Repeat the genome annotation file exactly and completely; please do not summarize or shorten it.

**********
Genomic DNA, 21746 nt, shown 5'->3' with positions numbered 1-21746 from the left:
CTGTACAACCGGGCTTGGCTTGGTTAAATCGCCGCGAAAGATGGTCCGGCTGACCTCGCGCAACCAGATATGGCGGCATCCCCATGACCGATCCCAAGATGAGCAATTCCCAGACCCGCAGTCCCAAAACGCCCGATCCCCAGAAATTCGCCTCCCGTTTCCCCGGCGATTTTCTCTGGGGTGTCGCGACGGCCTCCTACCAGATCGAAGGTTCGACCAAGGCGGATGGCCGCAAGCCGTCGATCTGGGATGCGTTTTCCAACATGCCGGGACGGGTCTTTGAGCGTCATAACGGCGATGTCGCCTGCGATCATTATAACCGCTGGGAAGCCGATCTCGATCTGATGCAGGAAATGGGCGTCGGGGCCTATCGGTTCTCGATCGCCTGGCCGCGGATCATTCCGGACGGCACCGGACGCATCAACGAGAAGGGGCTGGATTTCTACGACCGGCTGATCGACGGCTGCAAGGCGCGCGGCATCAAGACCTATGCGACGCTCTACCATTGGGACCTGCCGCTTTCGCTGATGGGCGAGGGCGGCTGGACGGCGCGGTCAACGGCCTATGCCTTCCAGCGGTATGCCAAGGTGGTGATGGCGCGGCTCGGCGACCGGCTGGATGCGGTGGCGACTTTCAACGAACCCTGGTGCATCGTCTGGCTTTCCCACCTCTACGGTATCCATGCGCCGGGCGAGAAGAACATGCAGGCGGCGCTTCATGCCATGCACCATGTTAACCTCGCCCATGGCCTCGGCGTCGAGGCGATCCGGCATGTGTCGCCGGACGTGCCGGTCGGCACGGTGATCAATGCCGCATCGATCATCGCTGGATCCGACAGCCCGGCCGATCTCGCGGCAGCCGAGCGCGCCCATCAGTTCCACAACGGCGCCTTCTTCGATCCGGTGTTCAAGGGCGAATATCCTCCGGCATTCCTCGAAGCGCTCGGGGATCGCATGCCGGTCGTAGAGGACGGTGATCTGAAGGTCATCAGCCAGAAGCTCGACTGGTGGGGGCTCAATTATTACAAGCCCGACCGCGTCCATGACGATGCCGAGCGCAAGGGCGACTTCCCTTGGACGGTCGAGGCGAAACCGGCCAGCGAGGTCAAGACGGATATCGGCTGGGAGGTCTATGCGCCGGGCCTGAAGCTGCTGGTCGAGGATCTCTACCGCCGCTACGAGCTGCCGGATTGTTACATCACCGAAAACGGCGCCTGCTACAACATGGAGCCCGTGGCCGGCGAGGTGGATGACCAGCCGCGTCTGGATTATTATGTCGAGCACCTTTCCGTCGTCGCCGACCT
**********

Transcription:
Genomic DNA, 21746 nt, shown 5'->3' with positions numbered 1-21746 from the left:
CTGTACAACCGGGCTTGGCTTGGTTAAATCGCCGCGAAAGATGGTCCGGCTGACCTCGCGCAACCAGATATGGCGGCATCCCCATGACCGATCCCAAGATGAGCAATTCCCAGACCCGCAGTCCCAAAACGCCCGATCCCCAGAAATTCGCCTCCCGTTTCCCCGGCGATTTTCTCTGGGGTGTCGCGACGGCCTCCTACCAGATCGAAGGTTCGACCAAGGCGGATGGCCGCAAGCCGTCGATCTGGGATGCGTTTTCCAACATGCCGGGACGGGTCTTTGAGCGTCATAACGGCGATGTCGCCTGCGATCATTATAACCGCTGGGAAGCCGATCTCGATCTGATGCAGGAAATGGGCGTCGGGGCCTATCGGTTCTCGATCGCCTGGCCGCGGATCATTCCGGACGGCACCGGACGCATCAACGAGAAGGGGCTGGATTTCTACGACCGGCTGATCGACGGCTGCAAGGCGCGCGGCATCAAGACCTATGCGACGCTCTACCATTGGGACCTGCCGCTTTCGCTGATGGGCGAGGGCGGCTGGACGGCGCGGTCAACGGCCTATGCCTTCCAGCGGTATGCCAAGGTGGTGATGGCGCGGCTCGGCGACCGGCTGGATGCGGTGGCGACTTTCAACGAACCCTGGTGCATCGTCTGGCTTTCCCACCTCTACGGTATCCATGCGCCGGGCGAGAAGAACATGCAGGCGGCGCTTCATGCCATGCACCATGTTAACCTCGCCCATGGCCTCGGCGTCGAGGCGATCCGGCATGTGTCGCCGGACGTGCCGGTCGGCACGGTGATCAATGCCGCATCGATCATCGCTGGATCCGACAGCCCGGCCGATCTCGCGGCAGCCGAGCGCGCCCATCAGTTCCACAACGGCGCCTTCTTCGATCCGGTGTTCAAGGGCGAATATCCTCCGGCATTCCTCGAAGCGCTCGGGGATCGCATGCCGGTCGTAGAGGACGGTGATCTGAAGGTCATCAGCCAGAAGCTCGACTGGTGGGGGCTCAATTATTACAAGCCCGACCGCGTCCATGACGATGCCGAGCGCAAGGGCGACTTCCCTTGGACGGTCGAGGCGAAACCGGCCAGCGAGGTCAAGACGGATATCGGCTGGGAGGTCTATGCGCCGGGCCTGAAGCTGCTGGTCGAGGATCTCTACCGCCGCTACGAGCTGCCGGATTGTTACATCACCGAAAACGGCGCCTGCTACAACATGGAGCCCGTGGCCGGCGAGGTGGATGACCAGCCGCGTCTGGATTATTATGTCGAGCACCTTTCCGTCGTCGCCGACCT